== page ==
Fines for two companies a month after the opening of online games in Ontario

The penalties are the first since Ontario began licensing the online gambling and casino market last month, with a flurry of publicity that followed.

The AGCO oversees legal sports betting in the province, where several dozen private operators like PointsBet and BetMGM have registered. According to a news release on Tuesday, the Commission issued notices of alleged violations related to advertising and inducements to the Canadian branches of the two foreign companies.

PointsBet Canada was fined $30,000 for alleged non-compliance with Standard 2.05, which prohibits advertising and marketing materials that communicate gambling inducements, bonuses and credits […] except on an operator’s gaming site and except in the form of direct advertising and marketing, after receiving active player consent.

The AGCO claims that the alleged violation is related to posters on GO trains and at GO stations in the Toronto area which included an incentive to play for free.

BetMGM Canada was fined $48,000 for alleged non-compliance with standards 2.05, as well as 2.04, which states that marketing, including advertising and promotions, must be truthful and must not mislead players or misrepresent products.

The regulator points to an April 10 tweet from the company that states the more money you put in per bet, the more chances you have of winning. The AGCO also notes three alleged infractions related to Standard 2.05. One refers to tweets on April 8 that offered a chance to win 100 chances to win for anyone who followed the BetMGM Canada Twitter account.

In a statement, the CEO of PointsBet Canadapersonally apologize for our error in the interpretation of the standards of the AGCO.

We are advocates for the legalization and legitimization of this industry and believe in the importance of creating a level playing field where all operators contribute to safe and responsible gambling. »

A quote from Scott Vanderwel, CEO of PointsBet Canada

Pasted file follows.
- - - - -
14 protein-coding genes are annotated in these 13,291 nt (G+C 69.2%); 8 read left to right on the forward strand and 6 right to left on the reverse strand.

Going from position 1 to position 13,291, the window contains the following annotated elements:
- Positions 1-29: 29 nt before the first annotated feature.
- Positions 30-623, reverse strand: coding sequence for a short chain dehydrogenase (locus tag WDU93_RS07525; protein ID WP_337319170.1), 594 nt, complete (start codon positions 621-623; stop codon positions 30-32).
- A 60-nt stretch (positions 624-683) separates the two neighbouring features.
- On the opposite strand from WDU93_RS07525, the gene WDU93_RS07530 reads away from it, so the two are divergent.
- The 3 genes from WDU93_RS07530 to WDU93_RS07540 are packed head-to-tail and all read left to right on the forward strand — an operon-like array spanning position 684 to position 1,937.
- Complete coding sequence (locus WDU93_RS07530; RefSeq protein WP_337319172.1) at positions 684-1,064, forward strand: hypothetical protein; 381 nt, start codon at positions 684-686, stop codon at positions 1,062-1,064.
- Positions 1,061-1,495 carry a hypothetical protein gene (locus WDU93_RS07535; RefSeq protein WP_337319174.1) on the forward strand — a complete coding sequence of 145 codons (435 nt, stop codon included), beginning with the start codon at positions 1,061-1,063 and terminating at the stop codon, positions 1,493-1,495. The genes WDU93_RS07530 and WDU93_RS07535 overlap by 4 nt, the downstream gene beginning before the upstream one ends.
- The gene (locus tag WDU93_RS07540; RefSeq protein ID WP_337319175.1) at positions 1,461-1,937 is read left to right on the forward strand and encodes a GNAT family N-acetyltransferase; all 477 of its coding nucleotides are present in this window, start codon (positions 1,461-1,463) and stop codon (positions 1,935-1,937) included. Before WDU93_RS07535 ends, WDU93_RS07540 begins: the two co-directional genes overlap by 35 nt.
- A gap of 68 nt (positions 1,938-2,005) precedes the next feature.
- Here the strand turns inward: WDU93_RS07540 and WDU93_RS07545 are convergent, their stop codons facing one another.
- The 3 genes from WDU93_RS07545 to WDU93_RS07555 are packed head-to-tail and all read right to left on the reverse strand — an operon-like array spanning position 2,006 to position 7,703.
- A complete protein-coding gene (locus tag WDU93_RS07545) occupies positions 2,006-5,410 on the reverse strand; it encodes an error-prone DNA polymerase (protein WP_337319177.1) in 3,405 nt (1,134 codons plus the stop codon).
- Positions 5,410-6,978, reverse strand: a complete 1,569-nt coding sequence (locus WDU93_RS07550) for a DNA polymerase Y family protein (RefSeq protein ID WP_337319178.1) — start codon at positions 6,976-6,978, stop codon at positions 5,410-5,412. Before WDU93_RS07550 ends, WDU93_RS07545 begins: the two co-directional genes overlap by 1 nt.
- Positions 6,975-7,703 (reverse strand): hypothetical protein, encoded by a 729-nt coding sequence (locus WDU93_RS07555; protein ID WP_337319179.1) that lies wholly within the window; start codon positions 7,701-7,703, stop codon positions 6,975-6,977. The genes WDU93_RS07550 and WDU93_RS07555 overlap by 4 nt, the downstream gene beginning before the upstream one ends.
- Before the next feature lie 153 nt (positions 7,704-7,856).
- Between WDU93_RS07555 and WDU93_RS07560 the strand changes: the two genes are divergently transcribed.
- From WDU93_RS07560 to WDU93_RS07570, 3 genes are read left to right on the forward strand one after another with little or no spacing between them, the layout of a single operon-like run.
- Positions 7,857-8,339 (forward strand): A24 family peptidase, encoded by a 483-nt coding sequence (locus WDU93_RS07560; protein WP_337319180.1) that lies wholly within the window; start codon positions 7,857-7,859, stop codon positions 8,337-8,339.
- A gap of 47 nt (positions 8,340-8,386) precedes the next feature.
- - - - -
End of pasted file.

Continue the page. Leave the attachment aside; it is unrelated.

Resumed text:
BetMGM did not respond to requests for comment from Radio-Canada.

In an interview, the spokesperson for the AGCO Raymond Kahnert says he considers these penalties give Ontario players assurance that operators will be held to the highest standards.

Advertising standards are very specifiche insists.

For example, advertisements cannot imply that people will make more money if they bet morewhile special game offers cannot be announced to the general public, but only to people who have consented to receive them, ie those who have registered to play online.

BetMGM sports betting terminals.

BetMGM sports betting terminals.

Photo: Associated Press/Julio Cortez

But some companies are sometimes willing to take the risk, says online sports marketing specialist Michael Naraine.

Faced with the newness of the sector in Ontario, online gambling operators don’t know where the limit is right now, so they’re willing to push it back until the AGCO tell them to stophe said.

In the case of fines imposed by the regulator, it’s punitive, but they’re not going to make the same mistake twice. The other operators […] can see it too and be inspired by itexplains Mr. Naraine.

The game should not be considered a livelihood

Although Ontario has restrictions among the strictest according to the Commission spokesperson, experts are hammering home the message of caution.

When advertising is aggressive and multiplies, it can have harmful effects on more vulnerable populations, such as young people or people with gambling addictions.continues Shelley White, CEO of the Responsible Gaming Council (RGC).

If she says she is reassured by no grace period demonstrated by the AGCOshe wants to see more pedagogy and education for the public. People need to be aware of the risks associated with the game.

For the mental health researcher in Center for Addiction and Mental Health (CAMH) Nigel Turner, it’s crucial to put the spotlight on who really makes money in the gambling industry.

Some advertisements want to convince people that they will make moneyhe said.

Gambling is a way to have fun, not a livelihood. »

A quote from Nigel Turner, CAMH researcher

He adds that with gambling, only companies make money in the long term.

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